48. 11

    “The opinion notes that ‘eBay’s success pre-dates its infringement.'”

    So there’s a disconnect in the courts logic. The public apparently can still benefit from that big success without eBay’s infringement, right?

  49. 10

    Laughable indeed.

    Even though the concurring opinion of the Supreme Court case questioned business method patents (suggesting they were of “dubious validity,” that is, of statutory subject matter), they’re still valid subject matter under the current state of the law. So why not focus on the facts, eh?

    Your assumption that “the plaintiff contributes nothing to the public good” truly ignores the quid-pro-quo. The disclosure is sufficient. If not, Congress is free to change the law to require practice. Until it does, your argument rings hollow.

    Lastly, I was discussing the public interest prong and noted that it’s a strange, if not incorrect, result that the more someone infringes, the less likely they’ll be enjoined. Why should we create incentives to violate patents?

  50. 9

    Dennis, is there really any good faith argument that MercExchange should be awarded an injunction?”

    If I may answer the question…yes. eBay has been adjudged an infringer of someone else’s property.

    “ME is the prototypical NPE troll”

    MercExchange, so far as I am aware, was practicing the invention at the time the litigation commenced. It is still an ongoing company for internet sales, and has granted licenses to others. Of course, it and its licensees are not in the same league as eBay when it comes to sales.

    “and allowing injunctive relief would amount to a holdup for private benefit with no benefit to the public or the patent system.”

    Do you really mean to suggest the “Buy It Now” feature used by eBay is so important to the public good that eBay should continue to have the right to use MercExchange’s property without the latter’s approval?

  51. 8

    Dear me (oh dear me),

    “The system works, lets let it do its job!”

    Sometimes it does work, bravo, and sometimes it does not work, “sicko.”

    When so many innocents went to jail for horrendous crimes they did not commit, only to be subsequently found innocent by modern evidence, how can one say the system works? Moreover, certainly the patent system is more fouled up than most, maybe all.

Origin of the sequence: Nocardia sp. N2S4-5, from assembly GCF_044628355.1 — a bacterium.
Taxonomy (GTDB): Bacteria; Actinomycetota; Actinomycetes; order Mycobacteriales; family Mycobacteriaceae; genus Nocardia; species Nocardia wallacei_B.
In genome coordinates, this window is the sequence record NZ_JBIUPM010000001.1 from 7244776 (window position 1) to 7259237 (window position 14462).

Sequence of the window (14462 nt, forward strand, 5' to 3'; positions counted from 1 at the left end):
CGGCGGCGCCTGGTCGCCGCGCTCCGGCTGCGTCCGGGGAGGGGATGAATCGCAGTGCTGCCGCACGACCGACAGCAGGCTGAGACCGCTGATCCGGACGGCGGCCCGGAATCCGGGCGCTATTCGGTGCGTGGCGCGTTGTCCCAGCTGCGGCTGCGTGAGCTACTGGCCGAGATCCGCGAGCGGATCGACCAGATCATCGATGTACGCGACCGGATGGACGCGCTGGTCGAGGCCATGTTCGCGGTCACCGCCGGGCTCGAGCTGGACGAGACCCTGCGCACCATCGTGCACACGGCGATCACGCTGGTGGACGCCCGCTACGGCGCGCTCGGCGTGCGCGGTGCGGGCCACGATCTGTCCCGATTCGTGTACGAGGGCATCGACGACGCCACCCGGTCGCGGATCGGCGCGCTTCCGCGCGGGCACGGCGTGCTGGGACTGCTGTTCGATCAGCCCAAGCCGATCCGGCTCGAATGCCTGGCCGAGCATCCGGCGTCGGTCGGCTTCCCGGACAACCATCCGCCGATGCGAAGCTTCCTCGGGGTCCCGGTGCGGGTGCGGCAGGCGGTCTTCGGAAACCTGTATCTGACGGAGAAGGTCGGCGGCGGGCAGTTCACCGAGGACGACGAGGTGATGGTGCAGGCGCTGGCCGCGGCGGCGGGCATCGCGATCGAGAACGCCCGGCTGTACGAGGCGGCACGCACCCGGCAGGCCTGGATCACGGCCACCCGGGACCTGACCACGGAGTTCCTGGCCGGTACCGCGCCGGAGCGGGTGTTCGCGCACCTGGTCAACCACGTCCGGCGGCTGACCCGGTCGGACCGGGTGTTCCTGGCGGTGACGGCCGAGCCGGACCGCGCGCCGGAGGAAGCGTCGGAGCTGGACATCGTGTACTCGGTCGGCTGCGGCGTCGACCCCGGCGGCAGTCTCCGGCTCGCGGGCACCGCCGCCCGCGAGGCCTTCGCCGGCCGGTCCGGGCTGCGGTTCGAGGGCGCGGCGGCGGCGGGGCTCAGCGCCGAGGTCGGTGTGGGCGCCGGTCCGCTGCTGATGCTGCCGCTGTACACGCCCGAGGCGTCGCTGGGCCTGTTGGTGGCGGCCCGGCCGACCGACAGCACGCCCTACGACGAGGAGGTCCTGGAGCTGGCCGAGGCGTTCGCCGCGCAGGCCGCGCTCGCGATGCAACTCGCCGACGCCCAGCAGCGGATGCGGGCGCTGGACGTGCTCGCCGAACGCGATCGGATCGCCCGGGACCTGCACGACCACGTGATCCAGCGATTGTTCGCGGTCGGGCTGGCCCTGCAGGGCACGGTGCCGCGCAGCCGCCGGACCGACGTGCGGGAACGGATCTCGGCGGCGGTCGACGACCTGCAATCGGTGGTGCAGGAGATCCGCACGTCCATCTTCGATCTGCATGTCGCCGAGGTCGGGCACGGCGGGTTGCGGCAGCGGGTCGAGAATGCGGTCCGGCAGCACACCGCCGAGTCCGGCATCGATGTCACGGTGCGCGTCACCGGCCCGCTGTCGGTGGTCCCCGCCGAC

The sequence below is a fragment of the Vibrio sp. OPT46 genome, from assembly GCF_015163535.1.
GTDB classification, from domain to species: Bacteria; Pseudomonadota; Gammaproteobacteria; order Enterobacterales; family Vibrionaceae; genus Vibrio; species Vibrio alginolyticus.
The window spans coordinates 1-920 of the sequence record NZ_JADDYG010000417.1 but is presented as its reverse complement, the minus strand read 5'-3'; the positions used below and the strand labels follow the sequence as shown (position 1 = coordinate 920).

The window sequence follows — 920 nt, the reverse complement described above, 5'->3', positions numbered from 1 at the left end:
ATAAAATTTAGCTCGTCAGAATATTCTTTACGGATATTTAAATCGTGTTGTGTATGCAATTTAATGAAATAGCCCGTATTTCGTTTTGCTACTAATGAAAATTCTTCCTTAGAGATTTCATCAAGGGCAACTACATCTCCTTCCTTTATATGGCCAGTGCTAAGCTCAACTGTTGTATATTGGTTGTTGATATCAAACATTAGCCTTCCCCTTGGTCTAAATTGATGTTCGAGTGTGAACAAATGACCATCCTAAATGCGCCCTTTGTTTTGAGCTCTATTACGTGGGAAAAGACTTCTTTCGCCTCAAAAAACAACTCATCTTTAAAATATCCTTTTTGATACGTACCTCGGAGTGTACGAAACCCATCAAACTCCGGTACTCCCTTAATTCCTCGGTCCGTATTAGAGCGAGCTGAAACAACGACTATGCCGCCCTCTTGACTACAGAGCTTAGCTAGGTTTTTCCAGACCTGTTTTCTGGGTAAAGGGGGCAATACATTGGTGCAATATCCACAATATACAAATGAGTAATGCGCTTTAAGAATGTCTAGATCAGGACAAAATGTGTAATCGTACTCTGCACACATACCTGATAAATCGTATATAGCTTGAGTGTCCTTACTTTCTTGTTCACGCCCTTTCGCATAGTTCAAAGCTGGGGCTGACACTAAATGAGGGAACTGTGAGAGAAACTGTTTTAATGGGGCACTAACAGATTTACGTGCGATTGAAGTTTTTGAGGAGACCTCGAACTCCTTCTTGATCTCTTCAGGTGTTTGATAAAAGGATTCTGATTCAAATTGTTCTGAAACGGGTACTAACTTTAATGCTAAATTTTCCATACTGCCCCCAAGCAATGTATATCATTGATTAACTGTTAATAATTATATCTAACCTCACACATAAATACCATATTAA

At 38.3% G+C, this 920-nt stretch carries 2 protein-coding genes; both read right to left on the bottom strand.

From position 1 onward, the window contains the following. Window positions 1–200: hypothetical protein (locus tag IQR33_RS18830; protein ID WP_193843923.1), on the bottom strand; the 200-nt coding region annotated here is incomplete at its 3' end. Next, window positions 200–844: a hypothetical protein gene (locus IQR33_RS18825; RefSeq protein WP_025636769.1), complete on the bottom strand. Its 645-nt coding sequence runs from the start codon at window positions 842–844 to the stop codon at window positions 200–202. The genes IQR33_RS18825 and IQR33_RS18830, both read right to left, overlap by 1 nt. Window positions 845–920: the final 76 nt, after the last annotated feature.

As you know, I hope you do, such injustices are not Constitutional. Nor is our patent system as it is operating today Constitutional, not by a long shot.

    The truth is, today’s systems suck – they work only some times, sort of at random, and they therefore are not performing up to their Constitutional mandates. In this regard, random is bulsit.

    The sad sad truth be known, we are approaching a totalitarian nation status.

    Are you comfortable with that? Is everybody out there comfortable with that? Our Great American democratic nation so disgraced? Speak out, speak out loudly, if you are not happy with that!

    (Don’t listen to Malcolm — obviously, he is an ignoramus.
    MM, nothing personal, just the facts. However, I appreciate
    you when you limit your mindless comments to red meat.)

  52. 7

    Dear me (oh dear me),

    “The system works, lets let it do its job!”

    Sometimes it does work, bravo, and sometimes it does not work, “sicko.”

    When so many innocents went to jail for horrendous crimes they did not commit, only to be subsequently found innocent by modern evidence, how can one say the system works? Moreover, certainly the patent system is more fouled up than most, maybe all.

    As you know, I hope you do, such injustices are not Constitutional. Nor is our patent system as it is operating today Constitutional, not by a long shot.

    The truth is, today’s systems suck – they work only some times, sort of at random, and they therefore are not performing up to their Constitutional mandates. In this regard, random is bulsit.

    The sad sad truth be known, we are approaching a totalitarian nation status.

    Are you comfortable with that? Is everybody out there comfortable with that? Our Great American democratic nation so disgraced? Speak out, speak out loudly, if you are not happy with that!